Jewish communities across South Jersey will start the feast of Passover with a seder Friday night.

The sacred meal includes reading, drinking wine, telling stories, eating special foods and singing.

“It’s a very interactive experience,” said Rabbi Avrohom Rapoport, of the Chabad at the Shore Jewish Organization in Margate and Ventnor. “It also reminds us that there is still suffering in the world in the form of slavery and oppression.”

The meal is very particular, and all of it represents something bigger than just food on a plate.

Passover is one of the oldest traditions of the Jewish religion. The observance, which starts Friday and continues through sundown April 7, commemorates the exodus of the Jews from Egypt after they were freed from slavery.

“It’s a time not only to celebrate the exodus, but also for people to get out of their own personal slavery and limitations,” said Rapoport.

It also has spiritual and family benefits, including the tradition of bringing the family together for a meal that could be remembered for generations.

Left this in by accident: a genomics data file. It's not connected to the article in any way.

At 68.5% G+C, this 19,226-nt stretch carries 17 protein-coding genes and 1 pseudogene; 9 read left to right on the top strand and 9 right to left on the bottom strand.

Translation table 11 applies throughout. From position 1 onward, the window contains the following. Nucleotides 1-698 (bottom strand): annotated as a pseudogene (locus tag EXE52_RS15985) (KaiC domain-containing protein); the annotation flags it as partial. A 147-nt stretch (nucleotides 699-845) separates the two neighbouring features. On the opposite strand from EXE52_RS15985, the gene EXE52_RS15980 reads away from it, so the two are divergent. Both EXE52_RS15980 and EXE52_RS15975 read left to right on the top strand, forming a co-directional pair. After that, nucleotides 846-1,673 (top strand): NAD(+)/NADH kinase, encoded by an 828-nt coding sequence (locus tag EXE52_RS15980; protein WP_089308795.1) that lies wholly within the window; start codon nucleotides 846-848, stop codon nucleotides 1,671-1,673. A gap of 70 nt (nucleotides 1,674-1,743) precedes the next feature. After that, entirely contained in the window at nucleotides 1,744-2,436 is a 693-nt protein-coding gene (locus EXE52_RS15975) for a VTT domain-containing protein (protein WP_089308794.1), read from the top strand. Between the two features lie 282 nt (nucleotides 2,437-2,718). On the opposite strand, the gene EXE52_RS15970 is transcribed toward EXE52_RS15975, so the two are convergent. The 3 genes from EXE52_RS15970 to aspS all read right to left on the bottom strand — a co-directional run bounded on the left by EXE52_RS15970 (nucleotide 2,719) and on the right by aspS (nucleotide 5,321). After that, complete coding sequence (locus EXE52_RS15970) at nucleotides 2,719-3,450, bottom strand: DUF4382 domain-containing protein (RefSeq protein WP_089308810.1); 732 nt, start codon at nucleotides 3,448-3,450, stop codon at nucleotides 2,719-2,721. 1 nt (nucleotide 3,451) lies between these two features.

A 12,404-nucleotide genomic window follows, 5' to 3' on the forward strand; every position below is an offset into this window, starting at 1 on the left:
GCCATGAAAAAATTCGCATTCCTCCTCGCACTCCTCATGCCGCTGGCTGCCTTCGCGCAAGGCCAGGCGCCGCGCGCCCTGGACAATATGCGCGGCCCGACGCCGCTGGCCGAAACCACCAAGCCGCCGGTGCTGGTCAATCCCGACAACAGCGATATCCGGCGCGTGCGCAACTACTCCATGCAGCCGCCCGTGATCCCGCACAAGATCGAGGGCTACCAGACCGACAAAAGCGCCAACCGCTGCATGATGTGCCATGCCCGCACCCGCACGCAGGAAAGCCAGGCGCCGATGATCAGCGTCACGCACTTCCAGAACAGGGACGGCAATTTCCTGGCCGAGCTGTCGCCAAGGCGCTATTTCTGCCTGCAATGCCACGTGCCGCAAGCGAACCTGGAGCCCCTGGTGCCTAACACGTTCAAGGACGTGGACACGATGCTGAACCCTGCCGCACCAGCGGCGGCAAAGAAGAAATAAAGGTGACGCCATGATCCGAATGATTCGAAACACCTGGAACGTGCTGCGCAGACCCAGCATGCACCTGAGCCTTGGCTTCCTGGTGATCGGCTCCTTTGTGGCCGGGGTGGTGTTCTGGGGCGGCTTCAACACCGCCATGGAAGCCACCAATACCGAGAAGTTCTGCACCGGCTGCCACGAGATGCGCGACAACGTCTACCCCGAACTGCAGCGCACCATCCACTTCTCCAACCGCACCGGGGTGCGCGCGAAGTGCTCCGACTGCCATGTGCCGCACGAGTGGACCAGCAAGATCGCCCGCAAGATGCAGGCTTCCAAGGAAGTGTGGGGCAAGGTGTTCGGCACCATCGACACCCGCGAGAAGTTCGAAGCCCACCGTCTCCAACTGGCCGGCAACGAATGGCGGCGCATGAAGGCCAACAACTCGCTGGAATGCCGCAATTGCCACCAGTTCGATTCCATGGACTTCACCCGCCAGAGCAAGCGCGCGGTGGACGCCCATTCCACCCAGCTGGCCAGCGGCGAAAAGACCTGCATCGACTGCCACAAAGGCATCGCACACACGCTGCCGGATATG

Rapoport said the memories from one seder can span 210 years of personal experience.

“Seders are an intergenerational experience,” Rapoport said. “You have kids, parents, and grandparents all sitting together. The grandparents at one time sat with their grandparents, and the kids will one day sit with their grandchildren. Those are memories that people hold onto forever.”

Stories from the Haggadah are also read during the seder, which includes traditional readings from the Torah.

This year’s observance is unique because it starts the same weekend as Easter.

Rapoport said the reason for that has to do with the Jewish calendar.

“The Jewish calendar follows the lunar calendar, and it’s 11 days different than the solar calendar,” Rapoport said. “The timing of Passover won’t always be the same, and this year it falls at the same time as Easter.”

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